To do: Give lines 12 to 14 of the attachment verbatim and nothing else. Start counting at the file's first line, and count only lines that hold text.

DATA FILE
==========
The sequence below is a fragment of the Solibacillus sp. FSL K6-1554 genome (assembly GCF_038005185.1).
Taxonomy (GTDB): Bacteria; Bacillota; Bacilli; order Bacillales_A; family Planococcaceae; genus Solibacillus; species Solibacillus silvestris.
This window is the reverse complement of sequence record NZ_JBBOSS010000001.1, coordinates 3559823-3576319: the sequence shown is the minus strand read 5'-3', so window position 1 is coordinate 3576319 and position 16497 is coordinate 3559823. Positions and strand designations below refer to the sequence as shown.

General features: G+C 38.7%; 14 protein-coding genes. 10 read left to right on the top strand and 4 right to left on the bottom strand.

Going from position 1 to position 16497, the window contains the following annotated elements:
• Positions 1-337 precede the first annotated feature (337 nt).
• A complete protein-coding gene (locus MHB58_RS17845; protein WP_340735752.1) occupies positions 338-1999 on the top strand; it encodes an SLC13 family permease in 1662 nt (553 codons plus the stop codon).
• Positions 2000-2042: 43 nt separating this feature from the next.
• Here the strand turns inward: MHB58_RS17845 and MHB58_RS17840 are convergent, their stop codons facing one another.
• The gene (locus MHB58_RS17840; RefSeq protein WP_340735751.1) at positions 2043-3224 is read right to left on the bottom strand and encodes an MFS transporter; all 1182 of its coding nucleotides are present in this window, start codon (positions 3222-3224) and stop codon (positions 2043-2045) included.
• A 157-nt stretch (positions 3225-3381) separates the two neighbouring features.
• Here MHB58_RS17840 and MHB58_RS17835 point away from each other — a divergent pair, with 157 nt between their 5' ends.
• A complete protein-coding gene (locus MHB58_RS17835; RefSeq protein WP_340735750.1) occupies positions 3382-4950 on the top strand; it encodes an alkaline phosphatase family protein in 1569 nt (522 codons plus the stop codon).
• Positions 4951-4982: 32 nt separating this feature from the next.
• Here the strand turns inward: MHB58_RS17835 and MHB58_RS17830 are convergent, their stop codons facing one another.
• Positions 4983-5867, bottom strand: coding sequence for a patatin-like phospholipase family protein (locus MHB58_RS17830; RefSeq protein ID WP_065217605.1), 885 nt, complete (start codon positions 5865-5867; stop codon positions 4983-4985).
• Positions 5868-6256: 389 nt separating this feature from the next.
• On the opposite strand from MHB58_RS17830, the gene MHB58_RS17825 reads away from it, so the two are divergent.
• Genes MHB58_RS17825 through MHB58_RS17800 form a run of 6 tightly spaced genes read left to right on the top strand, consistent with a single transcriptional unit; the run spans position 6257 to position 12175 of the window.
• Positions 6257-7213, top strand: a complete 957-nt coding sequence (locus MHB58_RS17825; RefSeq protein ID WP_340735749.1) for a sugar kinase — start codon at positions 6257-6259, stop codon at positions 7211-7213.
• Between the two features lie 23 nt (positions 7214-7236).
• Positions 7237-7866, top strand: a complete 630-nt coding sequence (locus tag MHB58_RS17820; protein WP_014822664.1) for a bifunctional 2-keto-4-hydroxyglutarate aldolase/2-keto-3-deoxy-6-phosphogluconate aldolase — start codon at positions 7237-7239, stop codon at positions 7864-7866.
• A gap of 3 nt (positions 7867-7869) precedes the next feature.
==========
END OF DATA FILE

• Here MHB58_RS17840 and MHB58_RS17835 point away from each other — a divergent pair, with 157 nt between their 5' ends.
• A complete protein-coding gene (locus MHB58_RS17835; RefSeq protein WP_340735750.1) occupies positions 3382-4950 on the top strand; it encodes an alkaline phosphatase family protein in 1569 nt (522 codons plus the stop codon).
• Positions 4951-4982: 32 nt separating this feature from the next.